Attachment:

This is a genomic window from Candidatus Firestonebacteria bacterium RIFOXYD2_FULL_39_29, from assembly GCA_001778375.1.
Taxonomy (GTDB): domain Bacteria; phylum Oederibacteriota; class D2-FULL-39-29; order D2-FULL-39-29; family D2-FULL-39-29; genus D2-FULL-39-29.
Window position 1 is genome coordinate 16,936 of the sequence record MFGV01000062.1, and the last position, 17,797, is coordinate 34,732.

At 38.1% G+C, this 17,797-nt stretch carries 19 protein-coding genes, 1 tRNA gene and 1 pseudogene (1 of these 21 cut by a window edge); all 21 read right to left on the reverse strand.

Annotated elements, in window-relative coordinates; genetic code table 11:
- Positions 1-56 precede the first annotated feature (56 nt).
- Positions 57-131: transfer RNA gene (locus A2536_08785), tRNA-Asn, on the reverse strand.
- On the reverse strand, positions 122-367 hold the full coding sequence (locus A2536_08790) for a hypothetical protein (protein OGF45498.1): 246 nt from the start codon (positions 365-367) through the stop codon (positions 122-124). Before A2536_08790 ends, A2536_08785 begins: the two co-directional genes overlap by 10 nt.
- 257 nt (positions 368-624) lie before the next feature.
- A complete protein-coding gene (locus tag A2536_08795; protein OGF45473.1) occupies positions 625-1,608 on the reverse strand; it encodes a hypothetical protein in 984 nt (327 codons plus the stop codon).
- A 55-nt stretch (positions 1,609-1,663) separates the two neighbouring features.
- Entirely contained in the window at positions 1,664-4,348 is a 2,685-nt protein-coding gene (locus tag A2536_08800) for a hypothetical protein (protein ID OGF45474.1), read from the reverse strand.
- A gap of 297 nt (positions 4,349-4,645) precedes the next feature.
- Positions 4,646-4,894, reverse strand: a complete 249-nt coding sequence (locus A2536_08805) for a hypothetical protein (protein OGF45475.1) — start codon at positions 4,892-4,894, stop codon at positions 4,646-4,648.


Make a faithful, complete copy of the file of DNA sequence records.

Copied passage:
This is a genomic window from Candidatus Firestonebacteria bacterium RIFOXYD2_FULL_39_29, from assembly GCA_001778375.1.
Taxonomy (GTDB): domain Bacteria; phylum Oederibacteriota; class D2-FULL-39-29; order D2-FULL-39-29; family D2-FULL-39-29; genus D2-FULL-39-29.
Window position 1 is genome coordinate 16,936 of the sequence record MFGV01000062.1, and the last position, 17,797, is coordinate 34,732.

At 38.1% G+C, this 17,797-nt stretch carries 19 protein-coding genes, 1 tRNA gene and 1 pseudogene (1 of these 21 cut by a window edge); all 21 read right to left on the reverse strand.

Annotated elements, in window-relative coordinates; genetic code table 11:
- Positions 1-56 precede the first annotated feature (56 nt).
- Positions 57-131: transfer RNA gene (locus A2536_08785), tRNA-Asn, on the reverse strand.
- On the reverse strand, positions 122-367 hold the full coding sequence (locus A2536_08790) for a hypothetical protein (protein OGF45498.1): 246 nt from the start codon (positions 365-367) through the stop codon (positions 122-124). Before A2536_08790 ends, A2536_08785 begins: the two co-directional genes overlap by 10 nt.
- 257 nt (positions 368-624) lie before the next feature.
- A complete protein-coding gene (locus tag A2536_08795; protein OGF45473.1) occupies positions 625-1,608 on the reverse strand; it encodes a hypothetical protein in 984 nt (327 codons plus the stop codon).
- A 55-nt stretch (positions 1,609-1,663) separates the two neighbouring features.
- Entirely contained in the window at positions 1,664-4,348 is a 2,685-nt protein-coding gene (locus tag A2536_08800) for a hypothetical protein (protein ID OGF45474.1), read from the reverse strand.
- A gap of 297 nt (positions 4,349-4,645) precedes the next feature.
- Positions 4,646-4,894, reverse strand: a complete 249-nt coding sequence (locus A2536_08805) for a hypothetical protein (protein OGF45475.1) — start codon at positions 4,892-4,894, stop codon at positions 4,646-4,648.